A wandering place: Grace Hailstone on designing the Bankside Banner

  The artist shares inspirations and processes behind her new artwork, which now sits as part of the Thames landscape

2 minute read

The completed artwork as part of our Bankside Banner.

When considering the quote ‘I like this place and willingly could waste my time in it’ from Shakespeare’s As You Like It, my first thoughts were of Bankside itself.

For much of my life I have lived in London and I have always considered Bankside as a wandering place; not to get from A to B, but to meander and to enjoy with no purpose. It’s a place where you can take in the ever-changing skyline of London and enjoy its many cultural highlights along the way, the Globe of course, being one of them.

Beginning to carve out the engraving.

The finished wooden engraving.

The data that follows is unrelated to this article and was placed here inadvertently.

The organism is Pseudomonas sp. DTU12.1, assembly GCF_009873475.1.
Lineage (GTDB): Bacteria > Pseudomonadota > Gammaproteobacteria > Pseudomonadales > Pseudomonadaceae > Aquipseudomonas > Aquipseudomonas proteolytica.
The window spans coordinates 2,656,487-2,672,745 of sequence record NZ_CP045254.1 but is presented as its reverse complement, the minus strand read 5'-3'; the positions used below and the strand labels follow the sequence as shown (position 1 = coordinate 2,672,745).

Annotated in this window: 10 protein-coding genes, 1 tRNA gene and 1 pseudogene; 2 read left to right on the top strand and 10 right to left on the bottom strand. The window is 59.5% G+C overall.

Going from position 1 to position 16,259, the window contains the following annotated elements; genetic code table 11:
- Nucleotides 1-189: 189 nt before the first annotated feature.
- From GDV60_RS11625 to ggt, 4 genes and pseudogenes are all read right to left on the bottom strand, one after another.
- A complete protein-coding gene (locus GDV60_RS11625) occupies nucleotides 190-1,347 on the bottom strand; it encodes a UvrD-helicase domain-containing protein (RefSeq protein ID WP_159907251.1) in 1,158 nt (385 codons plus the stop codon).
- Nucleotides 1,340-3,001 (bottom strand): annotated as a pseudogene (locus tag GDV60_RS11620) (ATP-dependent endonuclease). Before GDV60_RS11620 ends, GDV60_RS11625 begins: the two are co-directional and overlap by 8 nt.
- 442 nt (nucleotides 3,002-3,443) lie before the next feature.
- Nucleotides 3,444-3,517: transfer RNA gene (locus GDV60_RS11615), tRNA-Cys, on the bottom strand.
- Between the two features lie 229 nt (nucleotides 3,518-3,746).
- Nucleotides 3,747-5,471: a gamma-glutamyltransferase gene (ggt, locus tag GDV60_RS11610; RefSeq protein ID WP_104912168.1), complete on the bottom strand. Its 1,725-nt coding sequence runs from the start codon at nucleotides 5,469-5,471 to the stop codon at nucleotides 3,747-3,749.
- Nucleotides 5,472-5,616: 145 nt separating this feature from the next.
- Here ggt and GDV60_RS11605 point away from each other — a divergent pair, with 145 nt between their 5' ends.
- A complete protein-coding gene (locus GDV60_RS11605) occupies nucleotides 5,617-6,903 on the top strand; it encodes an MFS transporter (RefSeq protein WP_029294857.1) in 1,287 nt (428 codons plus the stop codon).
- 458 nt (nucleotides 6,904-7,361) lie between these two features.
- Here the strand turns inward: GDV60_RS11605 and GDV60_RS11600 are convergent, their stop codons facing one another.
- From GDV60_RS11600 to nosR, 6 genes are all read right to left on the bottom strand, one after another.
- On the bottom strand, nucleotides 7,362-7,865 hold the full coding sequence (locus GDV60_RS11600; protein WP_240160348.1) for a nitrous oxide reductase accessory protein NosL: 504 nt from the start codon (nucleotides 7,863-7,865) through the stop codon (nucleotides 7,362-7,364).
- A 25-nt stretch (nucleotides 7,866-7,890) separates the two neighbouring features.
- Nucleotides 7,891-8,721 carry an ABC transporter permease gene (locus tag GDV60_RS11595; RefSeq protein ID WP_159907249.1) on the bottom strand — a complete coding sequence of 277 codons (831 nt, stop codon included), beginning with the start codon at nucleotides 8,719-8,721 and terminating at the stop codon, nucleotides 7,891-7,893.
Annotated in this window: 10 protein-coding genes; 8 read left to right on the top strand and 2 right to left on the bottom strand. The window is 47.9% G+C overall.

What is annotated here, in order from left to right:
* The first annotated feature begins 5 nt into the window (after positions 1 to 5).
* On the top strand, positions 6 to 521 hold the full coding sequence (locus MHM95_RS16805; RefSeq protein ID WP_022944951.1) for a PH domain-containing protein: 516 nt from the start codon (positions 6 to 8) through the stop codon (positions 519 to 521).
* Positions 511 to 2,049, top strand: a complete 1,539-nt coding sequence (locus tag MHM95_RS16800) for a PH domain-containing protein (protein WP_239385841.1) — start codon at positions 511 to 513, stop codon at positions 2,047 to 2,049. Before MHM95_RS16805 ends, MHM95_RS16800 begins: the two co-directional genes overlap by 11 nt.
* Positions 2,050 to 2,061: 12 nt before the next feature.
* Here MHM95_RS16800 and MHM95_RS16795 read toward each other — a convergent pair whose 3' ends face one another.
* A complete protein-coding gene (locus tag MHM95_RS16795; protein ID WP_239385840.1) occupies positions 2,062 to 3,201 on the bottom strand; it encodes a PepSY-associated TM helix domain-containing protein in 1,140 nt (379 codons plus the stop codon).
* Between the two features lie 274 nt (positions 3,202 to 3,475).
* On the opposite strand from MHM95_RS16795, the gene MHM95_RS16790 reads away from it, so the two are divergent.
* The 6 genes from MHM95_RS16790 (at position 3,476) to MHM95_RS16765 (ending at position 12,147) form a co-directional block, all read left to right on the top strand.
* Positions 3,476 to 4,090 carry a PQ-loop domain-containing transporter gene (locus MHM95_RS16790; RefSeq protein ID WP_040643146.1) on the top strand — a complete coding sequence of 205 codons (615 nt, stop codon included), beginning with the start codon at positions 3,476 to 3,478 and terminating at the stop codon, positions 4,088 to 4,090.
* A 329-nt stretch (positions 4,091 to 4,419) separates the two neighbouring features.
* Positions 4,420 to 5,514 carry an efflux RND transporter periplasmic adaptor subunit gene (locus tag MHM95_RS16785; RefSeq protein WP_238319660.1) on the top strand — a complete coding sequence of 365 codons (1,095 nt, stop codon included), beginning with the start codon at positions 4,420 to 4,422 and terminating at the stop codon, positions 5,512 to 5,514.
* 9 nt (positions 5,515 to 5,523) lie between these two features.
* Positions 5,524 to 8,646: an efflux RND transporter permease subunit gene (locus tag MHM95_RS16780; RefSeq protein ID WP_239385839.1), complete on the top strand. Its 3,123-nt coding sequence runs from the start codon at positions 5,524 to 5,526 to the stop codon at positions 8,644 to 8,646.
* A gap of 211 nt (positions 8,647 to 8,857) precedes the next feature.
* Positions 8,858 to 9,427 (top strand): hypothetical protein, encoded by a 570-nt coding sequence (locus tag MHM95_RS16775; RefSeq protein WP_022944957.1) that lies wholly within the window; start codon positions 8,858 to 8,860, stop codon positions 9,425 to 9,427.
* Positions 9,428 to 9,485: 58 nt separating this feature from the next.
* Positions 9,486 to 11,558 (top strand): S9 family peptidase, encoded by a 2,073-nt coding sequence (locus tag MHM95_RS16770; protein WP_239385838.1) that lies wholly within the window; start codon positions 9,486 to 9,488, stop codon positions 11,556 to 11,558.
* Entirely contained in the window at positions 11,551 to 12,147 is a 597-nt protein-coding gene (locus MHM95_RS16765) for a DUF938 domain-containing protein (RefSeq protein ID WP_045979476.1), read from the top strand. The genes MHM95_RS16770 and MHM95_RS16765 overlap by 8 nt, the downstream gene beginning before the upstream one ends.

I chose to make a wood engraving because it is an art form which has been used to illustrate books for hundreds of years, and would have been practiced in Shakespeare’s time. I found this evocative and it created a connection to Shakespeare’s words for me.

To make a wood engraving, an image is carved into a fine, end grain wood block with sharp engraving tools. Ink is then rolled on to the block in a thin layer, and a print is taken by putting pressure on the back of the paper on to the block. This can be done by hand burnishing or with a relief press.

Drying the ink prints.

‘I like this place and willingly could waste my time in it’

As well as the quote from As You Like It, another source of inspiration for this commission is Giorgione’s oil painting The Tempest from c.1508 which sits in the Galleria dell’Accademia in Venice. Although an ambiguous scene, the key to the composition is a bridge that is painted between two figures in the foreground. I wondered whether Shakespeare could have seen a print of this painting in his lifetime.

Thinking back to the Thames and Bankside landscape, in my artwork I have incorporated the Globe’s logo itself as a bridge between the past and the present across the river. The figure on the left represents experiencing the past, while looking across to the imaginary present day landscape. This, I felt, was symbolic of the Globe’s work and the experience we have of the past in the present when visiting the Globe.

Giorgione, The Tempest, c. 1508.